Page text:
Battalion 1944 has the potential to carve out its own slice in the FPS market
Capture the nostalgia flag
I remember playing a bit of the early Medal of Honour games in multiplayer, though my first experience of Call of Duty’s first game actually didn’t happen until the Xbox 360, when I picked up a cheap copy of Modern Warfare 2 that came with a download of Call of Duty Classic. War shooters, in particular the multiplayer side of them, have moved on an awful lot post-Modern Warfare, to the point that their particular brand of twitch shooting is reserved mostly for more colourful or aggressive games in the genre.
Medal of Honour is more-or-less dead, Battlefield’s scope is well beyond the size needed for twitch shooters and even Call of Duty has begun moving onto bigger maps. And zombies. Always with the zombies. But things are beginning to change a little, with Counter-Strike still being huge on the eSports stage and we’re seeing a massive resurgence of Rainbow Six Siege, as it has quietly built one of the best shooters this generation through a service-based model of sorts. And so, along comes Bulkhead Interactive, under the umbrella of The Square-Enix Collective (sounding like an incredibly menacing, shadowy corporation; though actually responsible for some great new games from smaller studios), with a game that aims to capture the essence of those early days of Call of Duty and Medal of Honour, bringing that fast-paced shooting back to World War II.
Despite the size of the shoes Bulkhead has to fill, the studio had already done a remarkable job within the first week of Battalion 1944’s Early Access release on Steam. The servers are already stable and players are ready and waiting, but not for long because everything moves so quickly. With unranked matches that are purely for fun, complete with its own game mode, Wartide; as well as Arcade that sees players gather XP for their performances in a randomly chosen game mode (Team Deathmatch, Domination, Capture the Flag and Free For All were all available), though if you play anything like me you won’t earn much in the way of XP.
That would be the only really major problem I had with the game, truth be told. Now, I’m not expecting Bulkhead to suddenly cater for total noobs like myself (I mean, I’m basically about two decades too old for this kind of game) but team balancing is still a legitimate issue during these early stages. I can accept that sometimes you’ll simply get a bad team when playing with randoms, which is probably why the game offers an in-game party system for you and up to four friends, and often I was the weak link in any team that was unlucky enough to be lumbered with me, but that doesn’t explain why teams would almost always end the matches lopsided.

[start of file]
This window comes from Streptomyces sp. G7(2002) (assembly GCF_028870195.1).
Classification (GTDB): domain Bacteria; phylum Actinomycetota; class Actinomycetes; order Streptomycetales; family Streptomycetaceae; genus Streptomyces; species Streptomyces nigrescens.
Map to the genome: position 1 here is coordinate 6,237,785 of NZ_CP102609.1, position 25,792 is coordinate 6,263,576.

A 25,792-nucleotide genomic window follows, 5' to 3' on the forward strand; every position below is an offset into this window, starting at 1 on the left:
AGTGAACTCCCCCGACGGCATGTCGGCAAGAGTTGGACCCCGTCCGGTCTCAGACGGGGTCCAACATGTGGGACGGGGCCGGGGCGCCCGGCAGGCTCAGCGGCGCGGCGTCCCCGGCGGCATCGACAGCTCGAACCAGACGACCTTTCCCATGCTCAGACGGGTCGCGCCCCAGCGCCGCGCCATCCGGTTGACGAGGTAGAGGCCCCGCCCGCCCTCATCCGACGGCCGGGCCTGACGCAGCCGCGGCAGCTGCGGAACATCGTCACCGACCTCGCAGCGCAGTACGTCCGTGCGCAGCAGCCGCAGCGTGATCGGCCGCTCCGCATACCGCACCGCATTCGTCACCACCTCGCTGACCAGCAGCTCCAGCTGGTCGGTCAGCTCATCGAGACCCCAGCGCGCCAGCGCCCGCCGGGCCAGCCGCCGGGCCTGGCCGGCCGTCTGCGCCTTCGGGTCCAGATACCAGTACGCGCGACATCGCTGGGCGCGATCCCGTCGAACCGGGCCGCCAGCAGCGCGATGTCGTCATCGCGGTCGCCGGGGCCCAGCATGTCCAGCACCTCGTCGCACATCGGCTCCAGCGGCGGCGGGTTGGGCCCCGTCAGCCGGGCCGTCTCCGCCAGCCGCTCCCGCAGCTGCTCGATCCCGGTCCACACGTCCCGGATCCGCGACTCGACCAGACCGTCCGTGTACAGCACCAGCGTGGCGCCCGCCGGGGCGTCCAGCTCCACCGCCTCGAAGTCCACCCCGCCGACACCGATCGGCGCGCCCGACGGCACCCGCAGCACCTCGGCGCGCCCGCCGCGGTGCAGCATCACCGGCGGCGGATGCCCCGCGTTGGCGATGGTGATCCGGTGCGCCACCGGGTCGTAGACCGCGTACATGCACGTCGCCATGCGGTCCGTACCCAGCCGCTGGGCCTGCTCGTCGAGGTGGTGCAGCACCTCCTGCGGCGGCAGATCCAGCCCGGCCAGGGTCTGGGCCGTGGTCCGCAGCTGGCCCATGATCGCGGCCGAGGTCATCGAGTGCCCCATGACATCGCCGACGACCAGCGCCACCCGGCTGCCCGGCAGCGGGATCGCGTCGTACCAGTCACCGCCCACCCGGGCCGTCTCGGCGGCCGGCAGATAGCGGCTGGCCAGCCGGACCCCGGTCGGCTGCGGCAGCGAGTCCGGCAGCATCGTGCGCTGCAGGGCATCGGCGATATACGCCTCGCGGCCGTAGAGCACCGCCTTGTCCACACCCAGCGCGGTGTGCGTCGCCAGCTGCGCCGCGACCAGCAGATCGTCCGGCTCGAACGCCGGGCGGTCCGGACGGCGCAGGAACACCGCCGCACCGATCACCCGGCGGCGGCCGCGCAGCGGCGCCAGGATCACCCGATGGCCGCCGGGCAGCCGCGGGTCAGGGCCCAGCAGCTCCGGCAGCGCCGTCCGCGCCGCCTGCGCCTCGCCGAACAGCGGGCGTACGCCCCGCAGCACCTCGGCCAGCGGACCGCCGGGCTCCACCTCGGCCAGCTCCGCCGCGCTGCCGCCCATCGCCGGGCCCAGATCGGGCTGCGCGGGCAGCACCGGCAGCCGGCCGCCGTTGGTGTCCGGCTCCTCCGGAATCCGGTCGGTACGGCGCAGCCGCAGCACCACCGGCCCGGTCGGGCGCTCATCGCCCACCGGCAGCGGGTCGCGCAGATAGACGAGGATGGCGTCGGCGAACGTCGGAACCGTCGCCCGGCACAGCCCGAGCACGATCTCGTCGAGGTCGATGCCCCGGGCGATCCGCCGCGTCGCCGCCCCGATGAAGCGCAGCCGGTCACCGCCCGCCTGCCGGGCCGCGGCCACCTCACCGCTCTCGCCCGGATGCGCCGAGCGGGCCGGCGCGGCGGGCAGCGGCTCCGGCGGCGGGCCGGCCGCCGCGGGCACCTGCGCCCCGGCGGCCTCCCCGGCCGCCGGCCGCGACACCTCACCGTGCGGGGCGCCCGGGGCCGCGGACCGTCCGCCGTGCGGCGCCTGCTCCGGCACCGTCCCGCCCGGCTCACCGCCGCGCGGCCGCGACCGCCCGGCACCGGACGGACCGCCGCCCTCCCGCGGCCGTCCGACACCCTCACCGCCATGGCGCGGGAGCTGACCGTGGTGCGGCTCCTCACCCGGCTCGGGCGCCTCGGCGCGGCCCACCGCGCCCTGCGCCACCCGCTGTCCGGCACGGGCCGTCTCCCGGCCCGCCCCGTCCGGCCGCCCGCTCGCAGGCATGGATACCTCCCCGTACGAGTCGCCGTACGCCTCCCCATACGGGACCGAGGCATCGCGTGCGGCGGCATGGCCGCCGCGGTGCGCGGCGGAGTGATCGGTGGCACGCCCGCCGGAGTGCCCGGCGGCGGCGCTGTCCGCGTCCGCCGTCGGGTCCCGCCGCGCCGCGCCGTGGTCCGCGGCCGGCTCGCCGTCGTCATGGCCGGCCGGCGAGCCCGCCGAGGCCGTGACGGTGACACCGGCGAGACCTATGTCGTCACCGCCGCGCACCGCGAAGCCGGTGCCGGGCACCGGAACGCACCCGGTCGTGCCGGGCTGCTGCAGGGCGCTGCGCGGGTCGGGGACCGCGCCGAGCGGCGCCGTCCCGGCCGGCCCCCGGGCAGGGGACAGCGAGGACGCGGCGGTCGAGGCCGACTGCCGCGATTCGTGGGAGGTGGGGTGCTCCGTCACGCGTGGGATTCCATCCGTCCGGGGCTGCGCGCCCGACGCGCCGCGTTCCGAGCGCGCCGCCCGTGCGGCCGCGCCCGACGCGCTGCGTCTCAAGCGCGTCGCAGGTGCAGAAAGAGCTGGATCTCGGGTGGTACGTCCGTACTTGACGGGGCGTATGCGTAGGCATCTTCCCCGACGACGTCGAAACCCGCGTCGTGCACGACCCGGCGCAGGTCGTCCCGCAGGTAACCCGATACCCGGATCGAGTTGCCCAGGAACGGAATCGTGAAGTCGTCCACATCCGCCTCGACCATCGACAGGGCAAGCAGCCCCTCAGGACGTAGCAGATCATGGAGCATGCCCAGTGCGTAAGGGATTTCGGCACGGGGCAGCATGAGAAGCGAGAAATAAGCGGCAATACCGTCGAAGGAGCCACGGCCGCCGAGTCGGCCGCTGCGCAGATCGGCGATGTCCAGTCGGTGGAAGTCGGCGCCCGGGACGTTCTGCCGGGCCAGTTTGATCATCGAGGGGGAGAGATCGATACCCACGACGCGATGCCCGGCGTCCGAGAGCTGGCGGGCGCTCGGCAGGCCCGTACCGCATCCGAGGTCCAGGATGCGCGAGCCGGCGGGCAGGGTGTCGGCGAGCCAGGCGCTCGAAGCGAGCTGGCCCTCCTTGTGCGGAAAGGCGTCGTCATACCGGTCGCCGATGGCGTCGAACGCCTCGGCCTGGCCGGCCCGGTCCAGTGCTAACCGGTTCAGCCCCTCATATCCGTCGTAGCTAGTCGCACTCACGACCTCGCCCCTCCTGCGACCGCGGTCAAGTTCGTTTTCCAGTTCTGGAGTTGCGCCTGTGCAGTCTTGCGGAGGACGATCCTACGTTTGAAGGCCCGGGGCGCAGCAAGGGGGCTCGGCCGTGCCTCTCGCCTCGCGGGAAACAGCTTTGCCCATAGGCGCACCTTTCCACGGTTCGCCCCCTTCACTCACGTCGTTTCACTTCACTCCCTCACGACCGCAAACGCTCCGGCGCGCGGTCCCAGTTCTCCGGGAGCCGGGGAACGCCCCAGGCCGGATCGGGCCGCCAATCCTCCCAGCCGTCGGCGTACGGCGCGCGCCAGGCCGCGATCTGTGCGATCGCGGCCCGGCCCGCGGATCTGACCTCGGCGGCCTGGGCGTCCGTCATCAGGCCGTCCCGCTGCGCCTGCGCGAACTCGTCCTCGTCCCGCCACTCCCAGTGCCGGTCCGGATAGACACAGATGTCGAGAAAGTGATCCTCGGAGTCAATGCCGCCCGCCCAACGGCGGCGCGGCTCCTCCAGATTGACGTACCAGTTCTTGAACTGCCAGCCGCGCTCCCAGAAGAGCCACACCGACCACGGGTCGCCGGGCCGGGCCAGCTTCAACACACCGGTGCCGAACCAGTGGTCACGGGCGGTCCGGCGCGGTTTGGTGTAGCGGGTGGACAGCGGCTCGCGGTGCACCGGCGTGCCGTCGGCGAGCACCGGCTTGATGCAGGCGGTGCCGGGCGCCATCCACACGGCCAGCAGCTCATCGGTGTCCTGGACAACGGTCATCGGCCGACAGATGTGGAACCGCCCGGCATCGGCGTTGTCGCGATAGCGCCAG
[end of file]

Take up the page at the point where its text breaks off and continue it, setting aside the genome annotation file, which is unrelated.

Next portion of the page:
Players seemingly drop in and out on a whim, and when teams are only made up of five players it can be a bit gruelling when you suddenly find yourself two or three people short, mid-game. Having said that, the first time I joined Arcade mode I was thrown straight into the middle of a game, presumably to fill in for one of these MIA teammates. The system isn’t perfect, it never is even when a game has the biggest of budgets, but Battalion 1944 has the unique position of possibly being able to fix these things through proper online testing, before the full release lands in around a year’s time.
As I mentioned a little ways above this sentence, teams are made up of five players, so the maps needed to be built accordingly. This has to be one of the most difficult jobs in creating an online shooter; if the maps are too big, players won’t be able to find one another and things will get boring, but it they’re too small it just becomes a killbox and nobody has any fun. Likewise, the design has to both match the period it’s portraying (in this case, World War II) and provide a visual style that allows players to see clearly to facilitate quick and fun gameplay. Bulkhead Interactive has managed to create a variety of maps that encompass both urban and forest/jungle environments, with more planned as development progresses, that all flow well and offer various choke points and open areas for different styles of combat. There are even spots catering to snipers, but the speedy nature of the game ensures that camping isn’t a viable option for long.
These maps are aided in their authenticity by impressive visual design and a generally decent level of overall polish. There are plenty of graphical options for scalability, which helps cater for lower end machines to get in on the action; the minimum specs require a 3GHz processor and a GTX 660, with the recommended only asking for a GTX 970 or equivalent, so it’s not designed to cater only for the super rich. It’s also planned for eventual release on PS4 and Xbox One, for those without a gaming PC of any kind. The arsenal is impressive, catering to each class of soldier, with sniper rifles, shotguns, Thompsons and M1 Garands; plus there are more to unlock through prize crates. Now, before you get mad about those, the game is completely playable without them and the developer has been up front and transparent about the whole thing. If you don’t want to buy them, you don’t have to and it certainly won’t affect your experience. It’s possible to unlock weapons through gameplay rewards anyway.
Despite not having the budget of Call of Duty, Battlefield or Rainbow Six, Bulkhead Interactive has managed to create a multiplayer shooter that has the potential to carve out its own little slice of the market as it is. With another year in development, including time to tweak the balancing and add even more content to a surprisingly full package for an Early Access game, Battalion 1944 could well be one of 2018’s great success stories.